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Research on the First Transport from Düsseldorf to Lodz

Angela Genger, Head of the Düsseldorf memorial centre, has been studying the first deportation transport leaving Düsseldorf for the destination of Lodz on 27 October 1941 on her visit to the archives of the International Tracing Service (ITS) at Bad Arolsen. In close cooperation with her colleagues, the historian has since 2004 dedicated her time and energy to compiling a commemorative book. “The ITS is a site with sources that will enormously enrich my research”, said Genger.

1,003 individuals from the Rhine area, men, women and children, were deported from Düsseldorf to Ghetto Lodz on 27 October 1941. Solely 16 of them survived the ghetto and concentration camps. “The commemorative book will include brief life stories of all the 1,003 deportees and their families. This is possible, because we have done research in the regional archives of their respective places of origin,” knows Genger. “We have also examined material for our research in Lodz, Israel and in the United States.”

The researcher wants to evaluate all documents that may shed light on the circumstances, the conditions of the deportation starting from the Düsseldorf Gestapo area. These include transport lists, Gestapo documents and files of the tax authorities. The entire material will be gathered and – together with personal memories, postcards and photos – compiled in a very special type of commemorative book. “Thanks to the opening of the ITS archives, we can now have a look at the documents in Arolsen as well,” rejoices Genger.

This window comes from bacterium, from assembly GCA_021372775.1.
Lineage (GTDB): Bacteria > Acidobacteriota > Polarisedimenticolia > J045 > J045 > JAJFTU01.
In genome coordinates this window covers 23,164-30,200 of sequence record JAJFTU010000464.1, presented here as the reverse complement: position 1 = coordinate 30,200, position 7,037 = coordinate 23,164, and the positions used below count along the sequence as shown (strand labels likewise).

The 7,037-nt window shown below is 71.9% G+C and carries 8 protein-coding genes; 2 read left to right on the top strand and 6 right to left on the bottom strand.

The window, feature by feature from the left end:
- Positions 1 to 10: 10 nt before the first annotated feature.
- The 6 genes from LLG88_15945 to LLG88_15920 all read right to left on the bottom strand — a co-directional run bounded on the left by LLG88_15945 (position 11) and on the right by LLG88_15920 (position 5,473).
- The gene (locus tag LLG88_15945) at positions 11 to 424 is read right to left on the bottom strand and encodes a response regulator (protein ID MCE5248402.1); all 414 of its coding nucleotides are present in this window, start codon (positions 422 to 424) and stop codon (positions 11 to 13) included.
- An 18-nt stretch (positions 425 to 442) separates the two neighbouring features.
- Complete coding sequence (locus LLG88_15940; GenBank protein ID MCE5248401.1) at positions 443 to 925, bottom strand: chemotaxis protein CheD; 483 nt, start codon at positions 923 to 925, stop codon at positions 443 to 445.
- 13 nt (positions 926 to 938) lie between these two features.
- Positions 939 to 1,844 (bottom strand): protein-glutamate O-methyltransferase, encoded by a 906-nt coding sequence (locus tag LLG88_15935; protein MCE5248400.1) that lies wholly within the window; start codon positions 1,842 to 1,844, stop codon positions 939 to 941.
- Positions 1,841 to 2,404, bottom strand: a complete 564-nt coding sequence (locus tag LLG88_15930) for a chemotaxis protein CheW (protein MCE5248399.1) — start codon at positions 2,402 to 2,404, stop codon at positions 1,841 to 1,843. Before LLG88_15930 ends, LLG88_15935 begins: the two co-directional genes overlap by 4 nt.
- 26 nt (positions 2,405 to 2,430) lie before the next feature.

In 16 cases she has already gained additional information by examining entry lists, deportation lists and DP documents. First results of her work will be presented on the website of the working group of memorial centres in Northrhine-Westphalia. The commemorative book is expected to go into print still this year. For the coming year, Genger has plans to develop, together with her Cologne colleagues, a travelling exhibition for the whole north of the Rhineland.

The Düsseldorf memorial was opened in 1987 and has focussed ever since on telling the stories of the survivors and their families, on reconstructing or retracing local history as integral part of the overall history of National Socialism, on responding to requests filed by the succeeding generations, on doing educational work and on conceiving exhibitions and commemorative books. “To tackle the next projects on top of my agenda, I will come back to Arolsen,” anticipates Genger her plans. “I’m pleased to watch the ITS develop from visit to visit.”<a"opens href="http://www.ns-gedenkstaetten.de/nrw/index_startseite_de.html"></a"opens><//a>